Weekend Reading: A Two-Book Giveaway Edition

Last week I reviewed two personal finance books: Stop Over-Thinking Your Money! by Preet Banerjee, and The Moolala Guide To Rockin’ Your RRSP by Bruce Sellery.  The authors were kind enough to each provide a copy of their book to give away to a lucky Boomer & Echo reader.

We had over 80 entries to the contest and we used a random number generator to choose the winners.

  • Congratulations to Jennifer, whose comment left at 7:43 am last Friday won her a copy of Stop Over-Thinking Your Money!
  • Congratulations to AnnieA, whose comment left at 9:51 am last Friday won her a copy of The Moolala Guide To Rockin’ Your RRSP

I’ll get in touch with both winners today by email and arrange to send over the books.

Monthly Review

It has been a great start to the year so far.  We launched our fee-only financial planning service and have already taken on a few clients.  We’ve recently been added to MoneySense magazine’s directory of fee-only planners.

My advice for folks to switch out of expensive, actively managed mutual funds and into low-cost index funds and ETFs got a response from the head of the mutual fund trade association.  A special thanks to Rob Carrick, who highlighted my response in his daily personal finance round-up, and to FAIR Canada, who agreed with the simple math that cutting fees will increase returns.

Because Money

This week on the Because Money podcast we talked about the simplest way to build a low-cost, broadly diversified portfolio using TD e-series funds.  We also touched on why ETFs haven’t been able to make up much ground on mutual funds when it comes to total assets invested.

Next week we’ll be discussing the merits of the Home Buyers’ Plan and the pros and cons of using your RRSP as a down payment for your first home.

Weekend Reading:

Here are my top 10 personal finance reads from around the web this week:

Dan Bortolotti revealed an interesting way to look at diversification.  He built a periodic table that showed the returns of the seven individual asset classes in the Complete Couch Potato, as well as the returns for the whole portfolio.  The results were surprising.

The Financial Post’s Melissa Leong used a fun video to explain why RRSPs are like social media and as deserving of your attention.

MoneySense shared the five things your mortgage broker isn’t telling you, including the fact that most brokers only negotiate with a handful of lenders – the ones who, you guessed it, pay them the most commission.

Go to Disneyland, or pay bank fees?  That’s the easy choice that Jackson Middleton made as his family embarks on a 52-week money saving challenge.  By consolidating their banking into one no-fee account, the Middleton’s will save over $500 this year.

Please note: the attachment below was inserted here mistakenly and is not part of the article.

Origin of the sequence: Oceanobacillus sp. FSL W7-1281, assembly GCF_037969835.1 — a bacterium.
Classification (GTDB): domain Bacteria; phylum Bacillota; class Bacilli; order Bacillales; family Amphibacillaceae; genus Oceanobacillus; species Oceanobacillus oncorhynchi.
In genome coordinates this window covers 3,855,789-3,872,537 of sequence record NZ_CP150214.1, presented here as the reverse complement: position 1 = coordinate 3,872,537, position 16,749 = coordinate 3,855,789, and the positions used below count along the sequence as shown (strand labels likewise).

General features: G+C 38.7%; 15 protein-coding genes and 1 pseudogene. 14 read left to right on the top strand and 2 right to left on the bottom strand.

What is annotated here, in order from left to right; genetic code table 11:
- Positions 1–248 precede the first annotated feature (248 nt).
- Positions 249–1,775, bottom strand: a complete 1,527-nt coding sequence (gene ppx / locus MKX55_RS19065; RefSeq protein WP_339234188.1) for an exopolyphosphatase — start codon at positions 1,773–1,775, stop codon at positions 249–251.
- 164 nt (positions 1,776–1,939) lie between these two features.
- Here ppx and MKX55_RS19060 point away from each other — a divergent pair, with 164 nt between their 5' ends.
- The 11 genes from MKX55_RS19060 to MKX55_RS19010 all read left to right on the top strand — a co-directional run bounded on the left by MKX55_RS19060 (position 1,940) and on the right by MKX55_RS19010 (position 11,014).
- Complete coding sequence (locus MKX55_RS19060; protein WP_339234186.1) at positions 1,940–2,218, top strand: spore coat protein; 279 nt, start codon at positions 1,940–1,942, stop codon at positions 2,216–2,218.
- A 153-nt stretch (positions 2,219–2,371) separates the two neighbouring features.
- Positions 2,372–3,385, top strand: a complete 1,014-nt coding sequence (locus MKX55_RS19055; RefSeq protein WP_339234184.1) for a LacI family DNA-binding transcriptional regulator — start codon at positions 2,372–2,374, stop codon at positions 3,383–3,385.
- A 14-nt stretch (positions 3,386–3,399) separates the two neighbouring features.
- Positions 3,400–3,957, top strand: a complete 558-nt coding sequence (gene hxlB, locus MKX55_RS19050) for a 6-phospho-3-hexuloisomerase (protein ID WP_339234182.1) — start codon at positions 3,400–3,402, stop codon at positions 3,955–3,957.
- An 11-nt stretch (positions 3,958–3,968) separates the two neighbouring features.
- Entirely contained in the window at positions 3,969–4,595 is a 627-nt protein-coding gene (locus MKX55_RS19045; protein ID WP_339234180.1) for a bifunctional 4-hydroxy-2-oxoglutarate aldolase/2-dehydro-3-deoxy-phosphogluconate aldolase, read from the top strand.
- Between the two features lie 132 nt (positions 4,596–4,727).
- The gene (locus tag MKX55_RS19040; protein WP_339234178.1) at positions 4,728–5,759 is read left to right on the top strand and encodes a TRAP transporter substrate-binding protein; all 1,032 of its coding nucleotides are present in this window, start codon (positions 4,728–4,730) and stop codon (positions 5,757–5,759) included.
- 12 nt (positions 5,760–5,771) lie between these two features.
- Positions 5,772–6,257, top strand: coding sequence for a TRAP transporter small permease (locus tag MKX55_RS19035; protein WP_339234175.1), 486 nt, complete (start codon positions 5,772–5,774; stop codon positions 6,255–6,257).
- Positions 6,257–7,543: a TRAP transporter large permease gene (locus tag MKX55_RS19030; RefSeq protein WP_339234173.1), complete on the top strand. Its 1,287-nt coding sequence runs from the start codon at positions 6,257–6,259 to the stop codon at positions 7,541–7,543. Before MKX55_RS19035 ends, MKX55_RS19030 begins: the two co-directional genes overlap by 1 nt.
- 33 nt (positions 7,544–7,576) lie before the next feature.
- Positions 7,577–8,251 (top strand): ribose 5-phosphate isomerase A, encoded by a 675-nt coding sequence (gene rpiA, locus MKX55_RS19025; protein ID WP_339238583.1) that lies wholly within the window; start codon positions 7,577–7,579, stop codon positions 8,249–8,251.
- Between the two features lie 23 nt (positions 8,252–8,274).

Many parents are helping their kids buy a home these days and while it’s natural to want to give financial support, Rob Carrick warns of three potential pitfalls to consider before opening your wallet.

Dan is an accountant from Calgary who recently started a new blog called, Our Big Fat Wallet.  He explains the basics of the first-time donor’s super credit, a beefed-up tax credit to encourage Canadians to give more to charity.

Mark Seed from My Own Advisor asks the million-dollar question: how much money do you need to retire well?  He says the magic number is at least a million, maybe more.

A reader asked Mike Piper, of the Oblivious Investor blog, how often he calculates his portfolio’s rate of return.  His answer: never.

A frugal lawyer explains how he reached $1M net-worth by the age of 34 in this post on the Million Dollar Journey blog.

Kyle from Young and Thrifty takes a look at ING Direct – soon to be Tangerine – to see what, if anything, has changed since the online bank was swallowed up by Scotia last year.

Have a great weekend, everyone!

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  1. My Own Advisor on January 31, 2014 at 5:17 am

    Thanks for the mention. You’ve had a very busy month!

    Pricy mutual funds are certainly not investor/customer-focused.

    Take care Robb,

  2. Our Big Fat Wallet on January 31, 2014 at 7:35 am

    Hi Robb, thanks for the mention! Best of luck in your new fee-only planning service, sounds like it is off to a great start 🙂

    Have a good weekend


  3. @kiltedbroker on January 31, 2014 at 12:02 pm

    Hey fella, thanks for including me in your weekly reading, certainly had a lot of fun writing that piece! Have a great weekend!

  4. AnnieA on January 31, 2014 at 2:47 pm

    Thanks so much! As it happens, I am reading the first Moolala book right now. Talk to you later.

    • Robb Engen on February 1, 2014 at 12:03 pm

      Hi AnnieA – I sent you an email but it bounced back as undeliverable. Can you please contact me at info@boomerandecho.com and let me know your mailing address so I can send you the book?


      • AnnieA on February 5, 2014 at 11:13 am

        I sent you an e-mail — did you receive it? Perhaps it ended up in your spam folder…?

        • Echo on February 5, 2014 at 11:22 am

          I got it (Subject: Testing!), but my reply didn’t go through. Do you have a different email you can try?


          • AnnieA on February 6, 2014 at 12:00 pm

            Will send you a quick note on my work address and with my Real Life Name…AA

  5. Money Saving on February 4, 2014 at 11:07 am

    On the article by Rob Carrick, I’ve read in the Millionaire Next Door that this is an extremely bad idea for a whole host of reasons. I hope this gets more exposure as a I know a couple of folks that fall into this category and they are living proof that you shouldn’t pay for your children’s housing once they’re adults!

  6. Len on February 6, 2014 at 10:17 am

    Congrats to the winners. Wasn’t me, so I just brought the two. Looking forward to reading both. Thanks for the review.

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